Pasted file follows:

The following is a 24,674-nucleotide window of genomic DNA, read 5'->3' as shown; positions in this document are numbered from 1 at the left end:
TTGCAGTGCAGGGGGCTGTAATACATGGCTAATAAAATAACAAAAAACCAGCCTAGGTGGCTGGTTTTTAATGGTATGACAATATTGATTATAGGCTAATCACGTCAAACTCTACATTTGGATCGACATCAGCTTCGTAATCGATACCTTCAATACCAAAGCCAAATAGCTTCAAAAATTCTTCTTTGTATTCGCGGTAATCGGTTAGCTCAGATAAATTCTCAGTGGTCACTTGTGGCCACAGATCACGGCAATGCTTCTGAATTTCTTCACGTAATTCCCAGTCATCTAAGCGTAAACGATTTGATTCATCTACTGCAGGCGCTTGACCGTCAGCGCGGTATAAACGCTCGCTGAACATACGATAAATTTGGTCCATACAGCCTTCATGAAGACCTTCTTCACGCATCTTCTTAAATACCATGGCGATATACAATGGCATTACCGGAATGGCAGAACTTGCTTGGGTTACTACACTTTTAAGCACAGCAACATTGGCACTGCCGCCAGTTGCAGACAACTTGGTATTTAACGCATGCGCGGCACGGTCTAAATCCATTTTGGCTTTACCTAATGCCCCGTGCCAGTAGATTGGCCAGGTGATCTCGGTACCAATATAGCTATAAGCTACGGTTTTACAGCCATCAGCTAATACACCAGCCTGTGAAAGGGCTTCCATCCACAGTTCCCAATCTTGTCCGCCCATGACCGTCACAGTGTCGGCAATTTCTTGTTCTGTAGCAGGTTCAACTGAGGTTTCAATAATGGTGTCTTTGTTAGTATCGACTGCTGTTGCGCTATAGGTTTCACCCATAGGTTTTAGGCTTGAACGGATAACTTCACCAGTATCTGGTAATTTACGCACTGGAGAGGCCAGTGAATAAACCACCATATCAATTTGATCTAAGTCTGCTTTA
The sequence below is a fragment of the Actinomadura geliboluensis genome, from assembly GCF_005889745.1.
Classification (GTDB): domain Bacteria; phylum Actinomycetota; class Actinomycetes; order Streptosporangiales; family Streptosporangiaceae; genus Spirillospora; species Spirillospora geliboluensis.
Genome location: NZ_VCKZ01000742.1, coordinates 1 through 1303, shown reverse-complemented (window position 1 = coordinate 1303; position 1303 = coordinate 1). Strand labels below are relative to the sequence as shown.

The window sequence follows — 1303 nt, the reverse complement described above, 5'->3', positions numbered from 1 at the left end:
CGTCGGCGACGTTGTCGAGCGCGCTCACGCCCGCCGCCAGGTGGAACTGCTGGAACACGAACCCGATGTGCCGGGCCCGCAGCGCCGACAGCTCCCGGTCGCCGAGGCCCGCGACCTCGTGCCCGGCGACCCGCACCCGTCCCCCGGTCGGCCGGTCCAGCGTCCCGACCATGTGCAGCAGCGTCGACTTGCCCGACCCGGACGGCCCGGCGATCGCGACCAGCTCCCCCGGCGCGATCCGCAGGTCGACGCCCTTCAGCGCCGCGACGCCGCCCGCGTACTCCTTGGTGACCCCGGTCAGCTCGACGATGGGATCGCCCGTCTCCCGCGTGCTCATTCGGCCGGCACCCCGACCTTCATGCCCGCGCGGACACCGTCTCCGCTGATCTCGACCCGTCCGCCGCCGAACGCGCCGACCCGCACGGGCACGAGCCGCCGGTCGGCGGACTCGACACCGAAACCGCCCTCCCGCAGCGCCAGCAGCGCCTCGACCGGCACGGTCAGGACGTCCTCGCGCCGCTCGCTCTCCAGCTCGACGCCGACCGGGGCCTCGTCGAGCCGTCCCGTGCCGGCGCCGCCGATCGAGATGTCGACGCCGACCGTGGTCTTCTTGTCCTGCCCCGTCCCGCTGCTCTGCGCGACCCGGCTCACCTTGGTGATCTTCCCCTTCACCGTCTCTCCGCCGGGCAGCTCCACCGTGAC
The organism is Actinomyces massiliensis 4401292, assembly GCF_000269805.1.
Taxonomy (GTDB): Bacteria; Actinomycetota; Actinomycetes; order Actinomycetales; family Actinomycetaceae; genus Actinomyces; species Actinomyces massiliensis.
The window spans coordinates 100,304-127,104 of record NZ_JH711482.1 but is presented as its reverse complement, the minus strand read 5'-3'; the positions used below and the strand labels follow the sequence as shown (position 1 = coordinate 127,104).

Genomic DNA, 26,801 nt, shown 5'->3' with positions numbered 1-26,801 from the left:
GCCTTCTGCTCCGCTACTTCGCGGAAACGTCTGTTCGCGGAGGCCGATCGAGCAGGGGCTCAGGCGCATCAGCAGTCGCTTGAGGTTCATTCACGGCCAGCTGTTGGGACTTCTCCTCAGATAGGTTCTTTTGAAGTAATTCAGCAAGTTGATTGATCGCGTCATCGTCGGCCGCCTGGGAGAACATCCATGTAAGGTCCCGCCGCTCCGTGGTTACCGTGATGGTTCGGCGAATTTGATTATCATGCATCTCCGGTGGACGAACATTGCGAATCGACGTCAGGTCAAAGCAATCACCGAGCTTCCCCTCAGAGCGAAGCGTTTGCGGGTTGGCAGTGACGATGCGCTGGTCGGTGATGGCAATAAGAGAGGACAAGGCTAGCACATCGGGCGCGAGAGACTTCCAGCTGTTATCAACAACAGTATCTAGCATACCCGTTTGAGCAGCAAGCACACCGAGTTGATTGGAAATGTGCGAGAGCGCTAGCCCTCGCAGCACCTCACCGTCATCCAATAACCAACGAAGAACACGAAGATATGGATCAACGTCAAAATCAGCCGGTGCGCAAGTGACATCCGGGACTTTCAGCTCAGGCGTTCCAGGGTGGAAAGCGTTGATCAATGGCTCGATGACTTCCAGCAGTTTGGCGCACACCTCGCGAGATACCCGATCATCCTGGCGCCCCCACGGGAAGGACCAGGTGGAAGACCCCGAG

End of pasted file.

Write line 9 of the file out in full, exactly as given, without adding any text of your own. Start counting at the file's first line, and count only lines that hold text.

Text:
Taxonomy (GTDB): Bacteria; Actinomycetota; Actinomycetes; order Actinomycetales; family Actinomycetaceae; genus Actinomyces; species Actinomyces massiliensis.